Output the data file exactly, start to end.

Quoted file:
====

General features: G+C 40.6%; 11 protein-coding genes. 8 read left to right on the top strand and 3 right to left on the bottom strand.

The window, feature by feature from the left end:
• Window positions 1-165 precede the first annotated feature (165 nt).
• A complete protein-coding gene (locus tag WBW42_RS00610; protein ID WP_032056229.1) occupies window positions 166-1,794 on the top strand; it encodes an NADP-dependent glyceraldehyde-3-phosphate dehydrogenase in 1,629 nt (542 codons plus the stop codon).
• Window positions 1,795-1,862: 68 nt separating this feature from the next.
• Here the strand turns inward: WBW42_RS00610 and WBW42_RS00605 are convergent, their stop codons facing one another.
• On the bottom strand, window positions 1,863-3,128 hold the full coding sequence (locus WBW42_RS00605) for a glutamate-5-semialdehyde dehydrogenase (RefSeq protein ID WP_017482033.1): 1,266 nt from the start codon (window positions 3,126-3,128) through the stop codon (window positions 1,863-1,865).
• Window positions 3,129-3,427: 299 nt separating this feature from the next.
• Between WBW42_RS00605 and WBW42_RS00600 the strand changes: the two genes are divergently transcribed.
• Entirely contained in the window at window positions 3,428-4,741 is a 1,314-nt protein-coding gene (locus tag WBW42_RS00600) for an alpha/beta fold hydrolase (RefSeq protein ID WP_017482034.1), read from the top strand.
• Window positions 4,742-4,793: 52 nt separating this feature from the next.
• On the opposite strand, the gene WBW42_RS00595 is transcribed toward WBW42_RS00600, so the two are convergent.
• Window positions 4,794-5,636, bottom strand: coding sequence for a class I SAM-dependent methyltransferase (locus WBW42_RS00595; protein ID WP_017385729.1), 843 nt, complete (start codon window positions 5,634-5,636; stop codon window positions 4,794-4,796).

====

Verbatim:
General features: G+C 40.6%; 11 protein-coding genes. 8 read left to right on the top strand and 3 right to left on the bottom strand.

The window, feature by feature from the left end:
• Window positions 1-165 precede the first annotated feature (165 nt).
• A complete protein-coding gene (locus tag WBW42_RS00610; protein ID WP_032056229.1) occupies window positions 166-1,794 on the top strand; it encodes an NADP-dependent glyceraldehyde-3-phosphate dehydrogenase in 1,629 nt (542 codons plus the stop codon).
• Window positions 1,795-1,862: 68 nt separating this feature from the next.
• Here the strand turns inward: WBW42_RS00610 and WBW42_RS00605 are convergent, their stop codons facing one another.
• On the bottom strand, window positions 1,863-3,128 hold the full coding sequence (locus WBW42_RS00605) for a glutamate-5-semialdehyde dehydrogenase (RefSeq protein ID WP_017482033.1): 1,266 nt from the start codon (window positions 3,126-3,128) through the stop codon (window positions 1,863-1,865).
• Window positions 3,129-3,427: 299 nt separating this feature from the next.
• Between WBW42_RS00605 and WBW42_RS00600 the strand changes: the two genes are divergently transcribed.
• Entirely contained in the window at window positions 3,428-4,741 is a 1,314-nt protein-coding gene (locus tag WBW42_RS00600) for an alpha/beta fold hydrolase (RefSeq protein ID WP_017482034.1), read from the top strand.
• Window positions 4,742-4,793: 52 nt separating this feature from the next.
• On the opposite strand, the gene WBW42_RS00595 is transcribed toward WBW42_RS00600, so the two are convergent.
• Window positions 4,794-5,636, bottom strand: coding sequence for a class I SAM-dependent methyltransferase (locus WBW42_RS00595; protein ID WP_017385729.1), 843 nt, complete (start codon window positions 5,634-5,636; stop codon window positions 4,794-4,796).